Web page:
I forgive her.
A few hours ago, before sunset, the blood on my hands was fresh crimson. Here I’ve sat, watching it drip, watching it dry. Now, under the moonless sky, it seems a deep midnight purple. Almost black. Almost nothing. What do I make of that?
Cecilia is just across the clearing. No, that’s not quite right. Cecilia is far, far away, and yet very near. I know that if I get up, walk over to the conspicuous nest of felled oak branches, and brush a few of them aside, I’ll see her body lying there pale and blue, but that’s not really her. It's a cold, empty vessel.
Cold. I’m cold. I ought to make a fire. I must’ve had this same realization half a dozen times. My hands are splintered from cracking twigs for kindling. The pit is lined with piled stone. I pull out my lighter and begin by igniting the dry autumn leaves at the edge of the pit. The fire crackles to life with weak orange flame. Already I feel it thawing the tips of my fingers. It’ll do. I suppose I could split some logs to build it higher. Trouble is, I can’t remember where I’ve left my axe. Even if I could, the thing is broken. Not the handle, mind you. The blade itself is warped and useless.
Under the intense heat of the flame, leaves curl up and turn to smoke. Thin layers of bark peel away from the burning branches. The fire is small, true, but it’s strong. Strong enough to reduce me to ash.
Despite all this, the damn thing won’t burn.
I’ve bound and muzzled the beast that took Cecilia from me. I tried hacking it to bits, but with each blow it wove itself back together. I tried drowning it, but it didn’t seem to have need of breath. Stomping on the thing was like stomping on a boulder. The wretched black creature squirms and squeals and hisses in the fire now, but again, the damn thing won’t burn.
We’ve been arguing, Cecilia and I. Constantly. The kind of arguing that circles around, but never touches, some undiscovered root issue. The kind of arguing that can go on forever, until you’re left bitter and unrecognizable to one another. The kind of arguing that could, say, drive a young woman to wander away from camp on a moonless night, leaving herself vulnerable to all manner of things which make the inky dark their home. Sharp words made me slow to chase after her, and for that I will forever be sorry.
The eyeless black thing in the fire is struggling hard, hissing and spitting, the way you do when you’re desperate to hold back a deep sob. The ropes I’ve used for his binding are thick, but I’m beginning to worry they’ll burn before the creature does. The more pressing worry, though, is whether he's wandered away from a pack. Every time a gust of wind rustles the trees lining the edge of the clearing, I snap my head around to look. No place will humble a man quicker than the forest at night.
Suddenly the hissing and squealing is joined by a tumbling-rock rattle. As the fire finally deals its first blow to the creature’s shell, wild licks of green flame explode from the site of the wound. The shell splits again, and again, and soon the whole fire is a shimmering emerald green, almost blinding. Even so, I can see the creature’s wounds closing, and the ropes around it are dangerously frayed. The wind blows my way, bringing the flame close to my bloodied jeans. I leap up and back away from the fire, but it’s too late. An acrid, noxious smell fills the air around me. My world spins, and I am unconscious before I hit the ground.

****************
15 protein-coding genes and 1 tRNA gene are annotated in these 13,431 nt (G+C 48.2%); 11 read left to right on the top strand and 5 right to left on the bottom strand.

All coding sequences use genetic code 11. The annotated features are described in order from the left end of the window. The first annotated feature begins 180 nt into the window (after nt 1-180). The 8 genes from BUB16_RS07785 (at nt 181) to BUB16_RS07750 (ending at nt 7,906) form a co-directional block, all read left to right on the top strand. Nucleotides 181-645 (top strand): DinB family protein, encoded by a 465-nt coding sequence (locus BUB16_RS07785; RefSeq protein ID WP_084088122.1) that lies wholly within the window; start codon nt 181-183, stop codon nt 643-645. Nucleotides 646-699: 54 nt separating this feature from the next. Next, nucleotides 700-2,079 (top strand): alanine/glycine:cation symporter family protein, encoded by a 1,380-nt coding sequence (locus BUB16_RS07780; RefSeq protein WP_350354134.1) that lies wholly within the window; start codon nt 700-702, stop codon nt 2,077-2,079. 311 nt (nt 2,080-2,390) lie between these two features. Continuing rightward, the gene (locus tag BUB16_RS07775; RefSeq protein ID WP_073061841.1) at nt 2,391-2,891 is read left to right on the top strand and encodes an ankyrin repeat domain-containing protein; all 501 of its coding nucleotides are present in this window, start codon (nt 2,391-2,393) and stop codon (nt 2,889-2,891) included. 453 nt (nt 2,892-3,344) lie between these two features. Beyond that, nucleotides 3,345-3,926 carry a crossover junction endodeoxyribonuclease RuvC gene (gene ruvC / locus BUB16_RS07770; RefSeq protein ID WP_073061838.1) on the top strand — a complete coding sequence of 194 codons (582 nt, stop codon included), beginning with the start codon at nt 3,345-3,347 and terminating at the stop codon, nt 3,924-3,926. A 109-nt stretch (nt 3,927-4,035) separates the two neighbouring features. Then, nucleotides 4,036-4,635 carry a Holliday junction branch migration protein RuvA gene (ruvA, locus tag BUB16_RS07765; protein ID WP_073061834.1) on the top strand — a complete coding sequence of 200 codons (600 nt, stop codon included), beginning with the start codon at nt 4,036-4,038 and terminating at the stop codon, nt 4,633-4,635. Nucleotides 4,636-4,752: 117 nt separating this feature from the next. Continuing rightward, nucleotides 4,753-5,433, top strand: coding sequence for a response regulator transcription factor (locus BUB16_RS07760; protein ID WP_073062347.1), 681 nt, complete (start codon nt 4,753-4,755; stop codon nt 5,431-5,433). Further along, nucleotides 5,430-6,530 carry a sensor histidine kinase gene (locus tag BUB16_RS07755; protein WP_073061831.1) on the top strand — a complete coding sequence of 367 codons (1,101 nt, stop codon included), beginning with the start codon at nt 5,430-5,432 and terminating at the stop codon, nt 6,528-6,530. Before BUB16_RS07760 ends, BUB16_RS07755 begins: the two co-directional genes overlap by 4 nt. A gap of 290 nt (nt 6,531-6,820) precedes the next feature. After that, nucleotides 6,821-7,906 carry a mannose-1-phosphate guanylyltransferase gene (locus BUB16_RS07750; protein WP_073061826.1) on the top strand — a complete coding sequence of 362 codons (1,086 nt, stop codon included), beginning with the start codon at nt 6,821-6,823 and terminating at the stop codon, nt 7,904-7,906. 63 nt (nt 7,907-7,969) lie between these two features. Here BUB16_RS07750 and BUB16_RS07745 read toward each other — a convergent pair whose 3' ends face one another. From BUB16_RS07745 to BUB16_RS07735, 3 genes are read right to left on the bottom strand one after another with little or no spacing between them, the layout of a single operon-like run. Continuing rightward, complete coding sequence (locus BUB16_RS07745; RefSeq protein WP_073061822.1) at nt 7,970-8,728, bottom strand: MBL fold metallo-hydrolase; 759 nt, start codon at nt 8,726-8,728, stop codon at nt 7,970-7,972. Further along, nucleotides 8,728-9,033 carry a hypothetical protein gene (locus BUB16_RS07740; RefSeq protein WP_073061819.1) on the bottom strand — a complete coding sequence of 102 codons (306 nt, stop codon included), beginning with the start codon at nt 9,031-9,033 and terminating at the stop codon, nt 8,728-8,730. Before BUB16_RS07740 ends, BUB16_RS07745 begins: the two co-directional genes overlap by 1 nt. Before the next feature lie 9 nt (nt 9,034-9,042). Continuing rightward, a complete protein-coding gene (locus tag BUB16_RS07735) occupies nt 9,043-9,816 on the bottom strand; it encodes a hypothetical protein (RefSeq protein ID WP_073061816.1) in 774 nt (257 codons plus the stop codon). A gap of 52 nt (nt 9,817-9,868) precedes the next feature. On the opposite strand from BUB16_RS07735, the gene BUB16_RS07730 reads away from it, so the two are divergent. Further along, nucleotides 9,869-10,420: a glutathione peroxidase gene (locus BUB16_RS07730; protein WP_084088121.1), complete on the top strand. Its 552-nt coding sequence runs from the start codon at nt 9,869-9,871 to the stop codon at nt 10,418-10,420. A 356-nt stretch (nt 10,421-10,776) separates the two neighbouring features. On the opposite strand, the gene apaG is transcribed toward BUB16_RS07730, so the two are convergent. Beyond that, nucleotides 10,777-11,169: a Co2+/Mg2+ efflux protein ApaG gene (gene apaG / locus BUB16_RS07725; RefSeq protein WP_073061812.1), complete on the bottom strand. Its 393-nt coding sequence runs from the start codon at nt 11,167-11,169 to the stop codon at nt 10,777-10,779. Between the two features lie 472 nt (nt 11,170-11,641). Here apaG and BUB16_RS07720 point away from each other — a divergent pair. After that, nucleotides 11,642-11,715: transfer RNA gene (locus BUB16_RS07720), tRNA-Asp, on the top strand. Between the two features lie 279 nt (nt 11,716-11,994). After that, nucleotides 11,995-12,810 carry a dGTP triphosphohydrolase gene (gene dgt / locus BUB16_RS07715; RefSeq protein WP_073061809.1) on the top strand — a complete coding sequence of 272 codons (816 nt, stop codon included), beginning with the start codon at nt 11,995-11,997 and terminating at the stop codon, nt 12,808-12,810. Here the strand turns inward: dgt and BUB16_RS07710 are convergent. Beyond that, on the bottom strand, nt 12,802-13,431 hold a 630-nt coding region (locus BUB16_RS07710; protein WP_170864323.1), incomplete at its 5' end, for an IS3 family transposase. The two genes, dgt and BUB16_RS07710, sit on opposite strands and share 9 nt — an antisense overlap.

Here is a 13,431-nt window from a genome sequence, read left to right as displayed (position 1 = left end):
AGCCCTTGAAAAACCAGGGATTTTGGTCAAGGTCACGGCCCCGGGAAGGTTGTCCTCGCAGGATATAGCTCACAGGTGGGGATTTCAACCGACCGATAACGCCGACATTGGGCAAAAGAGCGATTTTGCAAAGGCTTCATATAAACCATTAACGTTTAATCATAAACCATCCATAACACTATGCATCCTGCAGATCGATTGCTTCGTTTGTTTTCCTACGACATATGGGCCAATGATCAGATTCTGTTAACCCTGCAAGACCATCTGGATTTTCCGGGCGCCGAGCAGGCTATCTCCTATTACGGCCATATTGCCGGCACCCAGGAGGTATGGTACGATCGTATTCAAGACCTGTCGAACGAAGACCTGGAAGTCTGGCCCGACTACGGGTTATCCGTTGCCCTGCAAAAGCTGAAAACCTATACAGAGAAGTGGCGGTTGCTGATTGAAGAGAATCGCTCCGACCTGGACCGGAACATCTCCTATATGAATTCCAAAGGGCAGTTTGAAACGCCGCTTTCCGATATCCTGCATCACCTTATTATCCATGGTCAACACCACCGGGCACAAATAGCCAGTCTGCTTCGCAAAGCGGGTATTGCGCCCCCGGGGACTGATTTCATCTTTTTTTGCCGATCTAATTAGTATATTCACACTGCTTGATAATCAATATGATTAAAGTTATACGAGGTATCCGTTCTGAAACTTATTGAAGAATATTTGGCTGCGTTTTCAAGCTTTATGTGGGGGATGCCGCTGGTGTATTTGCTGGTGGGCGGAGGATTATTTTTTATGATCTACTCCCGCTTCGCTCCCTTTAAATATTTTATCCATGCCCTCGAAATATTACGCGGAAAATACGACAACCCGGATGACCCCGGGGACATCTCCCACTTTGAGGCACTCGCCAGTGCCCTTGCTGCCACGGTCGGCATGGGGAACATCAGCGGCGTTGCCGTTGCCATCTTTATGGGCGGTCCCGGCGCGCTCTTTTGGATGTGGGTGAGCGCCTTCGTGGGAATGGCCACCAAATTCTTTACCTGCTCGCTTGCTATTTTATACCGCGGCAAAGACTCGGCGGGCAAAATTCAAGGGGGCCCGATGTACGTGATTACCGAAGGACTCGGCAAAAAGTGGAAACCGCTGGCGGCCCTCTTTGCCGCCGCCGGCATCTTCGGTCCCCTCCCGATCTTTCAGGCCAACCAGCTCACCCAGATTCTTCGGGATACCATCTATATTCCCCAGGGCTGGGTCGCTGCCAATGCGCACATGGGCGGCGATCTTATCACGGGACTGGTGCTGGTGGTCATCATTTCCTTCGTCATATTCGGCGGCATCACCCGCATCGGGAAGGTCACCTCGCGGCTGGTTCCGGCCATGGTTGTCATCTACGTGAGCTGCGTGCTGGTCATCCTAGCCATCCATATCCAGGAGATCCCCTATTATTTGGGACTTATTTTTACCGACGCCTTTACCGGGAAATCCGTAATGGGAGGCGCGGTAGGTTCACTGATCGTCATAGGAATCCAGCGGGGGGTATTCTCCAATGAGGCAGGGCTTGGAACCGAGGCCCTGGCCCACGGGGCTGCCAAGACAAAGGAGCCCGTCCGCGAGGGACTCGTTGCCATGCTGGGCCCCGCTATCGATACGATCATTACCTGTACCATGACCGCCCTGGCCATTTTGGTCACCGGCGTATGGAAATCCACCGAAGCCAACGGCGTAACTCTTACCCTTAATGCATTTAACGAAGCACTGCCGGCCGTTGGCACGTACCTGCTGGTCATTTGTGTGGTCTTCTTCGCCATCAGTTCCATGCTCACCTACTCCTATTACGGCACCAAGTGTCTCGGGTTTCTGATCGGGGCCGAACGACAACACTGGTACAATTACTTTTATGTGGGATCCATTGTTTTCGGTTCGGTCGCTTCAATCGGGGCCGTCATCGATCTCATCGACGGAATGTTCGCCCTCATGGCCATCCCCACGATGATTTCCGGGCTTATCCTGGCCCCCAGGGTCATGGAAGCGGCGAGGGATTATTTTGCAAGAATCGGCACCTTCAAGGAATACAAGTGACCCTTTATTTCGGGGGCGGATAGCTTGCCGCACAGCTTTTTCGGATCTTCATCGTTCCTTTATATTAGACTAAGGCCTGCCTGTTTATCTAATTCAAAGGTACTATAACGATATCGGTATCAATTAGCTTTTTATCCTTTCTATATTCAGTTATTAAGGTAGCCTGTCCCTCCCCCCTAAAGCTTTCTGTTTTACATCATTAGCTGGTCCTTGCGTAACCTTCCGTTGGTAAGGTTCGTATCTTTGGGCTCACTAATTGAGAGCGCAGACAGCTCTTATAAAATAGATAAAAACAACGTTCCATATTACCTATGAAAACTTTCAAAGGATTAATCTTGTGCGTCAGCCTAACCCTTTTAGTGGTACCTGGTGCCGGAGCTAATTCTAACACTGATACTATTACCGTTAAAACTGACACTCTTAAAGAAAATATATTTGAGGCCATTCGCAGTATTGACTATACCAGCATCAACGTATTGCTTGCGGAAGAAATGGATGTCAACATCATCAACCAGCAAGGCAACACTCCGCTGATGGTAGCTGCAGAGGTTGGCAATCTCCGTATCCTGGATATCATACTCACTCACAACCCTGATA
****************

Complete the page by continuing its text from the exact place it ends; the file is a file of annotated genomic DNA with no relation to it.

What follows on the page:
I gasp the first breaths of wakefulness, then sigh as I realize I’m at home. My hands are clean of blood and I’ve had a change of clothes. I don’t remember how I got here, but I am in a most excellent mood. Why? Frankly I’m glad to be alive, and to have something to look forward to. It’s a quarter past five. Cecilia should be home from work shortly. I’ll wait on the porch for her with her favorites, lemon cookies and honey tea.
Six o’clock passes. Seven. Eight. Night falls and a full moon looms high in the sky, shining a ghostly white light that makes everything in sight a shade of gray. I’ve been waiting an awful long time, but that’s okay.
I haven’t been making things easy. Things should be easy for a woman like Cecilia.
I forgive her for her part, as I hope she’ll forgive me for mine.
It looks like she’s not going to show up tonight either. That’s two weeks now since she disappeared and stopped answering my calls. I wish she’d at least come get her coat. A good fur-lined coat isn’t cheap, and it’s going to be a very cold winter.
In all my anxious waiting, I’ve gorged myself, leaving her nothing but crumbs and an empty teapot. Now what will I leave as a peace offering? I lock the door and head back inside to wash up.
As I’m cleaning out the teapot, there’s a knock on the front door. A cold shock shoots through my body, and my heart thumps heavy in my chest. Finally, she’s here! Oh no, she’s here. All the clever words I’ve been preparing escape me. There’s so very much I’ve got to tell her! But then, where do I begin? Nevertheless I bound, in fact, practically sprint to the front door, undo the latch, and rip it open. There are two shadowy shapes in the doorway. My gut twists. Neither of them are Cecilia.
It’s an Officer Carroll and an Officer Hale. They’ve come to take me down to the station. They are tight-lipped and unamused when I ask if Cecilia sent them.
I’m in cuffs under an ugly fluorescent lamp. Officer Hale tells me a story about a contentious couple, an angry, violent man, and a dead woman. It’s a story about myself I can’t fully accept. Still, I have no choice but to admit that some of the beats are horribly familiar. The whole time he’s talking, I can’t take my eyes off my hands, and the thin crescent of dried blood under one of my fingernails. I decide that, if half of what he suggests is true, I ought to be punished for the whole.
If I hurt her at all, I ought to be cut, drowned, stomped, and burned.
Forgive me not.